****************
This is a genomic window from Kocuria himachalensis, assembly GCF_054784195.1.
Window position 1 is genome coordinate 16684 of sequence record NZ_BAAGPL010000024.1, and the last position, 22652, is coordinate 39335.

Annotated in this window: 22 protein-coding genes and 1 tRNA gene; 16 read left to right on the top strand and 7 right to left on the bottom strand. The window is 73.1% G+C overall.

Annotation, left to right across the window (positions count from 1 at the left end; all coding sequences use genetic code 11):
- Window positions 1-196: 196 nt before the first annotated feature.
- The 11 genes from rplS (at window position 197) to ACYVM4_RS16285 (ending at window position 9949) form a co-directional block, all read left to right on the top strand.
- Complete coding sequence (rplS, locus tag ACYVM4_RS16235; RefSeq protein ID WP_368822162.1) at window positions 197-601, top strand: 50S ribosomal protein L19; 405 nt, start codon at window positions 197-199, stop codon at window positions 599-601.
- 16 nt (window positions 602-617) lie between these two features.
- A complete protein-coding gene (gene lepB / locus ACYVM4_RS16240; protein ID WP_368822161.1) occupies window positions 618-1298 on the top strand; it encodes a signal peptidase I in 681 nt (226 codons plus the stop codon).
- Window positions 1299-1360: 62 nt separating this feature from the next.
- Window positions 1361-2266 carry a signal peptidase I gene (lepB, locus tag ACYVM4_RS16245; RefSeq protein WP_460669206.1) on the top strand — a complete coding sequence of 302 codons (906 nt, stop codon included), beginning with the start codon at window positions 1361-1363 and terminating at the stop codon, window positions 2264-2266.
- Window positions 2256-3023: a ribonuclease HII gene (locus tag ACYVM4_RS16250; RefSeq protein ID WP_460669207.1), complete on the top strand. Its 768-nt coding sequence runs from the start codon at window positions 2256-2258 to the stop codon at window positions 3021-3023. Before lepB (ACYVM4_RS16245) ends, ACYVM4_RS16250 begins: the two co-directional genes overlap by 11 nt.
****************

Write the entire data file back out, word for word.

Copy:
This is a genomic window from Kocuria himachalensis, assembly GCF_054784195.1.
Window position 1 is genome coordinate 16684 of sequence record NZ_BAAGPL010000024.1, and the last position, 22652, is coordinate 39335.

Annotated in this window: 22 protein-coding genes and 1 tRNA gene; 16 read left to right on the top strand and 7 right to left on the bottom strand. The window is 73.1% G+C overall.

Annotation, left to right across the window (positions count from 1 at the left end; all coding sequences use genetic code 11):
- Window positions 1-196: 196 nt before the first annotated feature.
- The 11 genes from rplS (at window position 197) to ACYVM4_RS16285 (ending at window position 9949) form a co-directional block, all read left to right on the top strand.
- Complete coding sequence (rplS, locus tag ACYVM4_RS16235; RefSeq protein ID WP_368822162.1) at window positions 197-601, top strand: 50S ribosomal protein L19; 405 nt, start codon at window positions 197-199, stop codon at window positions 599-601.
- 16 nt (window positions 602-617) lie between these two features.
- A complete protein-coding gene (gene lepB / locus ACYVM4_RS16240; protein ID WP_368822161.1) occupies window positions 618-1298 on the top strand; it encodes a signal peptidase I in 681 nt (226 codons plus the stop codon).
- Window positions 1299-1360: 62 nt separating this feature from the next.
- Window positions 1361-2266 carry a signal peptidase I gene (lepB, locus tag ACYVM4_RS16245; RefSeq protein WP_460669206.1) on the top strand — a complete coding sequence of 302 codons (906 nt, stop codon included), beginning with the start codon at window positions 1361-1363 and terminating at the stop codon, window positions 2264-2266.
- Window positions 2256-3023: a ribonuclease HII gene (locus tag ACYVM4_RS16250; RefSeq protein ID WP_460669207.1), complete on the top strand. Its 768-nt coding sequence runs from the start codon at window positions 2256-2258 to the stop codon at window positions 3021-3023. Before lepB (ACYVM4_RS16245) ends, ACYVM4_RS16250 begins: the two co-directional genes overlap by 11 nt.